Buy name-brand toys. The toy industry consists of a few huge companies like Mattel and Fisher-Price and lots of smaller distributors most people have never heard of. Even though the big companies have been responsible for most of the recalled toys, they're still best equipped to conduct their own tests, browbeat wayward manufacturers, and institute fixes. Safety experts are less comfortable about off-brand toys sold in discount stores or vending machines. "At companies buying no-name toys from some factory in Wobegon, China, there's probably nobody inspecting toys for lead paint," says Jean Halloran, a product safety specialist at Consumers Union, publisher of Consumer Reports. Mattel and other big toy companies, meanwhile, have tightened quality control procedures and fixed known problems.

Test for lead yourself, if you're worried. Several companies offer home lead-testing kits with swabs you can rub against toys or household paint to test for lead. The federal Consumer Products Safety Commission discourages consumers from doing their own lead tests, because false positives might lead people to throw away toys that are actually safe. But Consumers Union disagrees and evaluated several home kits, recommending two: Homax Lead Check ($8) and the Lead Check Household Lead Test Kit ($18.45).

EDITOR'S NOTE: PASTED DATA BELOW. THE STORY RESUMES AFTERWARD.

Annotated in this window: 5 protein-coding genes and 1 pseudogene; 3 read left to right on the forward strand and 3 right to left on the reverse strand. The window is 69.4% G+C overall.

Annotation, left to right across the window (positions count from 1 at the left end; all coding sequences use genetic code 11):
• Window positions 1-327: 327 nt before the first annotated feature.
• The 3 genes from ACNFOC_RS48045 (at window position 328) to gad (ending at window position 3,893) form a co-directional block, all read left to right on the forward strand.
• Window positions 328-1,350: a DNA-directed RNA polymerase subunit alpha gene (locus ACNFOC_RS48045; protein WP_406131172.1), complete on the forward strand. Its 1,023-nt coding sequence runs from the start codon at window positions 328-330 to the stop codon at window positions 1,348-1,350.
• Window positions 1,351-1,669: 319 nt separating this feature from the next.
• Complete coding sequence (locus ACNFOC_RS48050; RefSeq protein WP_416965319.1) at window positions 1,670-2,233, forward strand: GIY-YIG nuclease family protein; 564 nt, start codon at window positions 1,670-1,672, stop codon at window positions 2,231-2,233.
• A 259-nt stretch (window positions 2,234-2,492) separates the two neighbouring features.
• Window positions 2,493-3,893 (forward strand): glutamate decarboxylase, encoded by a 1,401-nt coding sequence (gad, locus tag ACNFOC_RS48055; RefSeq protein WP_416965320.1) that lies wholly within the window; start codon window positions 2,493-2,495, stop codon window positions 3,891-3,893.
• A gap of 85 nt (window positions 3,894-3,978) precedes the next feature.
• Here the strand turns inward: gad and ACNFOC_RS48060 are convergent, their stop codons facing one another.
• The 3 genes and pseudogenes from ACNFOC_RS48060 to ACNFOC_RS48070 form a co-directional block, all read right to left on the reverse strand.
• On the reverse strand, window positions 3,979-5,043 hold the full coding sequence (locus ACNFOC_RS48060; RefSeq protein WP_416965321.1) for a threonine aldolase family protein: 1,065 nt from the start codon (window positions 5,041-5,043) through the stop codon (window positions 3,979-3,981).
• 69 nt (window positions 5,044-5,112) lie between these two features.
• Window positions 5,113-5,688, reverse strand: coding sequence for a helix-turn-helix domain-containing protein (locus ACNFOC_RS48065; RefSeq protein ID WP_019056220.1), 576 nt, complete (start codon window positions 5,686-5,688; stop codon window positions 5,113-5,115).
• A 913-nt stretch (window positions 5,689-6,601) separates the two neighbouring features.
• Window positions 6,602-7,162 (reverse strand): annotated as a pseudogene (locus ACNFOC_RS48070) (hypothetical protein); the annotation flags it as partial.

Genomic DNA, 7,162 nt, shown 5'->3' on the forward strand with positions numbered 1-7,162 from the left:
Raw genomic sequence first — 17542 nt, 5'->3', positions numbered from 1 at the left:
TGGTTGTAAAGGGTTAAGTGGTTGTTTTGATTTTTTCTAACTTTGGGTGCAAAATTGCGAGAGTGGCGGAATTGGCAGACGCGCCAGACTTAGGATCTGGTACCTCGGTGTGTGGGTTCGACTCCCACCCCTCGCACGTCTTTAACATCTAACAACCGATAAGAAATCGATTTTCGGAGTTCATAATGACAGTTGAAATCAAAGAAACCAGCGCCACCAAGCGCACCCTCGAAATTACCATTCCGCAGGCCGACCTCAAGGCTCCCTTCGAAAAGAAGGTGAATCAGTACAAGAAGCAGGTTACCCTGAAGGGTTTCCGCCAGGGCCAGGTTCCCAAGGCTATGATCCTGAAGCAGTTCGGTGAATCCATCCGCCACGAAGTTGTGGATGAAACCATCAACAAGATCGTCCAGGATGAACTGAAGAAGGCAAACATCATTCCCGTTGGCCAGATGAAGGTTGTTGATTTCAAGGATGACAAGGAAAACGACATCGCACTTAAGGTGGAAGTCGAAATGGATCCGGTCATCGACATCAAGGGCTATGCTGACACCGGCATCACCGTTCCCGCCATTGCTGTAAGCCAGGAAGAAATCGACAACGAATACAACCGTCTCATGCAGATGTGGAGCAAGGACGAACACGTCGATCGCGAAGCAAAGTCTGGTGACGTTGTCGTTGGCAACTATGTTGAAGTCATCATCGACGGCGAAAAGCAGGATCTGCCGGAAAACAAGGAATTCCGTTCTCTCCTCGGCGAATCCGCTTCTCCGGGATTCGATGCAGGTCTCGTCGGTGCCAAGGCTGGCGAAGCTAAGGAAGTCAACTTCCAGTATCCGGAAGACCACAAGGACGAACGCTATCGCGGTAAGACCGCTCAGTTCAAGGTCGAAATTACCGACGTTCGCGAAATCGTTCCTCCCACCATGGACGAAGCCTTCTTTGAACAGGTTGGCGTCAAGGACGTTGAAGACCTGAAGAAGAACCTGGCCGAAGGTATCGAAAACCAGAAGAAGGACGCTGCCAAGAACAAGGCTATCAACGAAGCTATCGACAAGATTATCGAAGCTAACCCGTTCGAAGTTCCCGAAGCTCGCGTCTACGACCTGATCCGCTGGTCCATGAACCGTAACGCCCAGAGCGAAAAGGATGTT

Check for recalls periodically. It can take months or years for safety issues to surface, and many recalls involve products parents don't even realize they have in their homes. Consumers can track recalls at the government's official recall website or at sites maintained by consumer groups, such as

Find alternatives to toys. The Canadian research confirms what the headlines strongly suggest: The number of toy recalls has been increasing significantly, and it's not obvious when that will improve. So parents who can amuse their kids with something other than toys are cutting down on the risk of a problem. "Give them pots and pans and some flour and some wooden spoons," suggests Halloran. Now there's a way to cut down on Christmas expenses.

  • Rick Newman

    Rick Newman is the author of Rebounders: How Winners Pivot From Setback to Success and the co-author of two other books. Follow him on Twitter or e-mail him at